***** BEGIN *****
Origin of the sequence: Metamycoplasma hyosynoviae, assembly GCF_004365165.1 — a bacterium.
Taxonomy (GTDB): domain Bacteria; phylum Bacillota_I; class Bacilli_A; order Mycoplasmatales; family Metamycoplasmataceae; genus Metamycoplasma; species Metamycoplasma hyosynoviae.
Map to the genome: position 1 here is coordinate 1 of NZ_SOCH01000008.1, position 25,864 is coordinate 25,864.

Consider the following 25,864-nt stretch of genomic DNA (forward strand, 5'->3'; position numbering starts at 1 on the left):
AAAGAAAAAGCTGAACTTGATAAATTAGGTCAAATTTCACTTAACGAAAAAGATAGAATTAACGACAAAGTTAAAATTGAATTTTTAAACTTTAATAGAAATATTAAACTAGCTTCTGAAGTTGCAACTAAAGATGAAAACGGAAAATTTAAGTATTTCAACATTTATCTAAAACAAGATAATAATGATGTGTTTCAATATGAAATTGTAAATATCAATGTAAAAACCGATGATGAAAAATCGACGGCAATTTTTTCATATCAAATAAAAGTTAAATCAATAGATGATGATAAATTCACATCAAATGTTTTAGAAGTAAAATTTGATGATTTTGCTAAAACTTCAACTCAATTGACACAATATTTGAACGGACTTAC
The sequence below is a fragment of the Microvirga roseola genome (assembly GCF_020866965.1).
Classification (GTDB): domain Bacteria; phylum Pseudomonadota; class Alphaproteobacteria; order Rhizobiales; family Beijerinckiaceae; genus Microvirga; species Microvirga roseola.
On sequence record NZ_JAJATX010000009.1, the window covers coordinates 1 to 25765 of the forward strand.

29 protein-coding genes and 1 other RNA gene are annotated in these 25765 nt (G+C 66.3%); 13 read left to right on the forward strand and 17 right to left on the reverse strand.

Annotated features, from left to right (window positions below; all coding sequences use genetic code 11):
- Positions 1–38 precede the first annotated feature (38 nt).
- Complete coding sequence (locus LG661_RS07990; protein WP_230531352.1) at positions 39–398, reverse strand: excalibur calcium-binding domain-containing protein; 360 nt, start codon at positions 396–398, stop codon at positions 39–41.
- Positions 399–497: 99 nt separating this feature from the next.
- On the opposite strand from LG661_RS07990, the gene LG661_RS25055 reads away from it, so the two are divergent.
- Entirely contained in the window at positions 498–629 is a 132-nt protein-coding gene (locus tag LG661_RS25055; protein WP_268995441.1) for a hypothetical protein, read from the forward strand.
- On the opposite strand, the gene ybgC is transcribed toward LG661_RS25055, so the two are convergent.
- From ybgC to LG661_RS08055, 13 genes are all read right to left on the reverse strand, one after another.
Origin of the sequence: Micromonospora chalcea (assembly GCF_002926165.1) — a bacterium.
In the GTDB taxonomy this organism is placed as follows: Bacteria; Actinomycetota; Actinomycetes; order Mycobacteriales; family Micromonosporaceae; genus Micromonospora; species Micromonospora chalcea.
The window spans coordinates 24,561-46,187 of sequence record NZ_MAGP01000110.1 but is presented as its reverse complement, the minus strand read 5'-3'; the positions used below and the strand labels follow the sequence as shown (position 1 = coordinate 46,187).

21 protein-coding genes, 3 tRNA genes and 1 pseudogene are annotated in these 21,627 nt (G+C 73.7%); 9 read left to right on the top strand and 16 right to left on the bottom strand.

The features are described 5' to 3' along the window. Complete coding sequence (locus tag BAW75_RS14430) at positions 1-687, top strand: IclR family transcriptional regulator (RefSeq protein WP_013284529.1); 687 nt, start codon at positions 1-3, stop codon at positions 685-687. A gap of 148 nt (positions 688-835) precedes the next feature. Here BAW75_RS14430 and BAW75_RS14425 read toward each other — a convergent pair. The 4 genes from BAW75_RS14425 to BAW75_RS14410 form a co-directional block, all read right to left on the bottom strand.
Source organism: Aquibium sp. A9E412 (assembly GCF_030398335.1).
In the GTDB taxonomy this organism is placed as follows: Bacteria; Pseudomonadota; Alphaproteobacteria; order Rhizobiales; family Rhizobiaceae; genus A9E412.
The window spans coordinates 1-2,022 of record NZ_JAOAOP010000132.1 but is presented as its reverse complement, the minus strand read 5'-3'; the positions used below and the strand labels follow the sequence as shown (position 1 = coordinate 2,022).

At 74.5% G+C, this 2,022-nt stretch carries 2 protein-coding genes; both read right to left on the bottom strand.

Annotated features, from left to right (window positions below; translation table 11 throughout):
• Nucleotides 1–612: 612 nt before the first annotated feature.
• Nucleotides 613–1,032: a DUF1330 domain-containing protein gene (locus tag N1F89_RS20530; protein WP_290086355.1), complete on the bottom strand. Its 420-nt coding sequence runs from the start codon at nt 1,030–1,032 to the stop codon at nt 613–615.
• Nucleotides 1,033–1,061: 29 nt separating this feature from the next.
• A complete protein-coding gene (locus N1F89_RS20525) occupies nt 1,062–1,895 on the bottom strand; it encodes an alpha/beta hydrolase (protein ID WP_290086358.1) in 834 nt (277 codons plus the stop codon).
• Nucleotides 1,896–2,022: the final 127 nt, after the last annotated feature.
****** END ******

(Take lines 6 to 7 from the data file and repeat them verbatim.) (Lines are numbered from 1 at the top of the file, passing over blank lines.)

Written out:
The sequence below is a fragment of the Microvirga roseola genome (assembly GCF_020866965.1).
Classification (GTDB): domain Bacteria; phylum Pseudomonadota; class Alphaproteobacteria; order Rhizobiales; family Beijerinckiaceae; genus Microvirga; species Microvirga roseola.